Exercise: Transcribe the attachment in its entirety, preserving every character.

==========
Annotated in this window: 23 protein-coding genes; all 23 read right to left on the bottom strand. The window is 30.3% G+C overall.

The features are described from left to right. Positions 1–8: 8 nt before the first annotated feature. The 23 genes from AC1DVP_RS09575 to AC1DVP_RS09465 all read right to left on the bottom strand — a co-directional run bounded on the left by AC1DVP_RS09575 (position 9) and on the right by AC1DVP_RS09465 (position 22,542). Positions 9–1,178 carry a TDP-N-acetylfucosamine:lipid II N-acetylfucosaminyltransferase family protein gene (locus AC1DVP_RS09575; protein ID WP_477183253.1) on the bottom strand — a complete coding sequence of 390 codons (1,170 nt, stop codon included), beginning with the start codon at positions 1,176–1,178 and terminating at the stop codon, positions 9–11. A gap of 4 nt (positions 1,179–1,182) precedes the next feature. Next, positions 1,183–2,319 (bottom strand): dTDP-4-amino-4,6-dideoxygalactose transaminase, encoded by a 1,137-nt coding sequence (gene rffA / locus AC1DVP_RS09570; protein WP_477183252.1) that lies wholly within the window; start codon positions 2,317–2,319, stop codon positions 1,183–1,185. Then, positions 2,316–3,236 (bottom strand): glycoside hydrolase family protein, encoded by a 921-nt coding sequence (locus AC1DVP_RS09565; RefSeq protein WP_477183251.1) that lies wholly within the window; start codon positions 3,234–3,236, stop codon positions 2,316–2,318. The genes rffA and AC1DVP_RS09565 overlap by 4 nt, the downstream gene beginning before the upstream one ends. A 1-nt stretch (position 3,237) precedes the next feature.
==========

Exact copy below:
Annotated in this window: 23 protein-coding genes; all 23 read right to left on the bottom strand. The window is 30.3% G+C overall.

The features are described from left to right. Positions 1–8: 8 nt before the first annotated feature. The 23 genes from AC1DVP_RS09575 to AC1DVP_RS09465 all read right to left on the bottom strand — a co-directional run bounded on the left by AC1DVP_RS09575 (position 9) and on the right by AC1DVP_RS09465 (position 22,542). Positions 9–1,178 carry a TDP-N-acetylfucosamine:lipid II N-acetylfucosaminyltransferase family protein gene (locus AC1DVP_RS09575; protein ID WP_477183253.1) on the bottom strand — a complete coding sequence of 390 codons (1,170 nt, stop codon included), beginning with the start codon at positions 1,176–1,178 and terminating at the stop codon, positions 9–11. A gap of 4 nt (positions 1,179–1,182) precedes the next feature. Next, positions 1,183–2,319 (bottom strand): dTDP-4-amino-4,6-dideoxygalactose transaminase, encoded by a 1,137-nt coding sequence (gene rffA / locus AC1DVP_RS09570; protein WP_477183252.1) that lies wholly within the window; start codon positions 2,317–2,319, stop codon positions 1,183–1,185. Then, positions 2,316–3,236 (bottom strand): glycoside hydrolase family protein, encoded by a 921-nt coding sequence (locus AC1DVP_RS09565; RefSeq protein WP_477183251.1) that lies wholly within the window; start codon positions 3,234–3,236, stop codon positions 2,316–2,318. The genes rffA and AC1DVP_RS09565 overlap by 4 nt, the downstream gene beginning before the upstream one ends. A 1-nt stretch (position 3,237) precedes the next feature.